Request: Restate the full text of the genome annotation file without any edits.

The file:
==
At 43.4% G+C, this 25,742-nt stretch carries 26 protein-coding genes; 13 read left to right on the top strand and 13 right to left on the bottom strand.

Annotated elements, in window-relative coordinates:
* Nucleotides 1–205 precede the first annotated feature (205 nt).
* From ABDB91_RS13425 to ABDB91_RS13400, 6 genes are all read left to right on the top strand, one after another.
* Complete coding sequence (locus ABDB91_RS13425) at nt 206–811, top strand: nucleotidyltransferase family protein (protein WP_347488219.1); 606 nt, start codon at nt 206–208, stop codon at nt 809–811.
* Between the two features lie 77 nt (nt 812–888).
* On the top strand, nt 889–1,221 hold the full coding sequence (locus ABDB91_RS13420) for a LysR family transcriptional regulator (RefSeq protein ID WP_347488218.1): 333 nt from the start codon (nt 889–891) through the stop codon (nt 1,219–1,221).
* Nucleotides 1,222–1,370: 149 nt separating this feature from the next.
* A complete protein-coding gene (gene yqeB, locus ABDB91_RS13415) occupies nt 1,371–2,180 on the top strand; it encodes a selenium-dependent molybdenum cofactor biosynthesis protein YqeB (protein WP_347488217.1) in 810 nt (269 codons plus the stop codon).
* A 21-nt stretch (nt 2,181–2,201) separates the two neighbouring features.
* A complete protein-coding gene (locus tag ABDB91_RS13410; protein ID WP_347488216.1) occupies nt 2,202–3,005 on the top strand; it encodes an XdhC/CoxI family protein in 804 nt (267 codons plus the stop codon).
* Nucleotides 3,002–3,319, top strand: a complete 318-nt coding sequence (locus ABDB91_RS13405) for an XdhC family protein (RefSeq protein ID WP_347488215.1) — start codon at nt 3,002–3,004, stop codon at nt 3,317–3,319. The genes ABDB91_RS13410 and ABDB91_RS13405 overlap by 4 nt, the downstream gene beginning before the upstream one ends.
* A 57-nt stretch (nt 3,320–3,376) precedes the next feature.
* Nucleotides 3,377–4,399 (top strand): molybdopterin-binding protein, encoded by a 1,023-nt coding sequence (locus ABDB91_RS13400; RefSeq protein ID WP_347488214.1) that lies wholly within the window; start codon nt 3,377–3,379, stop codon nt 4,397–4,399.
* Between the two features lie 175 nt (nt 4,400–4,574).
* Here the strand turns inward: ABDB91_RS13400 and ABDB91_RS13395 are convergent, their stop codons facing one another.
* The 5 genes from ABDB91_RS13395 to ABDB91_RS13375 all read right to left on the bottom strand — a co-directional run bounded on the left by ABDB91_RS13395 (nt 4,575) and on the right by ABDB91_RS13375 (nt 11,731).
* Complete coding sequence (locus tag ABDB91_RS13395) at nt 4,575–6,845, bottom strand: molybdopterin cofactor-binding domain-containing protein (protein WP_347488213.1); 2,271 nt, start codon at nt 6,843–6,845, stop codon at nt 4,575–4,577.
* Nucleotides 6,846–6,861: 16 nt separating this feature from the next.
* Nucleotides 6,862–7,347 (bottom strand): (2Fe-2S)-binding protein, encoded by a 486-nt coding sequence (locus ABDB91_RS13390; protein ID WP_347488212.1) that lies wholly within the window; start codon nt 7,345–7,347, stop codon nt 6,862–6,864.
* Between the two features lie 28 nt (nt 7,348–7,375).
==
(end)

At 43.4% G+C, this 25,742-nt stretch carries 26 protein-coding genes; 13 read left to right on the top strand and 13 right to left on the bottom strand.

Annotated elements, in window-relative coordinates:
* Nucleotides 1–205 precede the first annotated feature (205 nt).
* From ABDB91_RS13425 to ABDB91_RS13400, 6 genes are all read left to right on the top strand, one after another.
* Complete coding sequence (locus ABDB91_RS13425) at nt 206–811, top strand: nucleotidyltransferase family protein (protein WP_347488219.1); 606 nt, start codon at nt 206–208, stop codon at nt 809–811.
* Between the two features lie 77 nt (nt 812–888).
* On the top strand, nt 889–1,221 hold the full coding sequence (locus ABDB91_RS13420) for a LysR family transcriptional regulator (RefSeq protein ID WP_347488218.1): 333 nt from the start codon (nt 889–891) through the stop codon (nt 1,219–1,221).
* Nucleotides 1,222–1,370: 149 nt separating this feature from the next.
* A complete protein-coding gene (gene yqeB, locus ABDB91_RS13415) occupies nt 1,371–2,180 on the top strand; it encodes a selenium-dependent molybdenum cofactor biosynthesis protein YqeB (protein WP_347488217.1) in 810 nt (269 codons plus the stop codon).
* A 21-nt stretch (nt 2,181–2,201) separates the two neighbouring features.
* A complete protein-coding gene (locus tag ABDB91_RS13410; protein ID WP_347488216.1) occupies nt 2,202–3,005 on the top strand; it encodes an XdhC/CoxI family protein in 804 nt (267 codons plus the stop codon).
* Nucleotides 3,002–3,319, top strand: a complete 318-nt coding sequence (locus ABDB91_RS13405) for an XdhC family protein (RefSeq protein ID WP_347488215.1) — start codon at nt 3,002–3,004, stop codon at nt 3,317–3,319. The genes ABDB91_RS13410 and ABDB91_RS13405 overlap by 4 nt, the downstream gene beginning before the upstream one ends.
* A 57-nt stretch (nt 3,320–3,376) precedes the next feature.
* Nucleotides 3,377–4,399 (top strand): molybdopterin-binding protein, encoded by a 1,023-nt coding sequence (locus ABDB91_RS13400; RefSeq protein ID WP_347488214.1) that lies wholly within the window; start codon nt 3,377–3,379, stop codon nt 4,397–4,399.
* Between the two features lie 175 nt (nt 4,400–4,574).
* Here the strand turns inward: ABDB91_RS13400 and ABDB91_RS13395 are convergent, their stop codons facing one another.
* The 5 genes from ABDB91_RS13395 to ABDB91_RS13375 all read right to left on the bottom strand — a co-directional run bounded on the left by ABDB91_RS13395 (nt 4,575) and on the right by ABDB91_RS13375 (nt 11,731).
* Complete coding sequence (locus tag ABDB91_RS13395) at nt 4,575–6,845, bottom strand: molybdopterin cofactor-binding domain-containing protein (protein WP_347488213.1); 2,271 nt, start codon at nt 6,843–6,845, stop codon at nt 4,575–4,577.
* Nucleotides 6,846–6,861: 16 nt separating this feature from the next.
* Nucleotides 6,862–7,347 (bottom strand): (2Fe-2S)-binding protein, encoded by a 486-nt coding sequence (locus ABDB91_RS13390; protein ID WP_347488212.1) that lies wholly within the window; start codon nt 7,345–7,347, stop codon nt 6,862–6,864.
* Between the two features lie 28 nt (nt 7,348–7,375).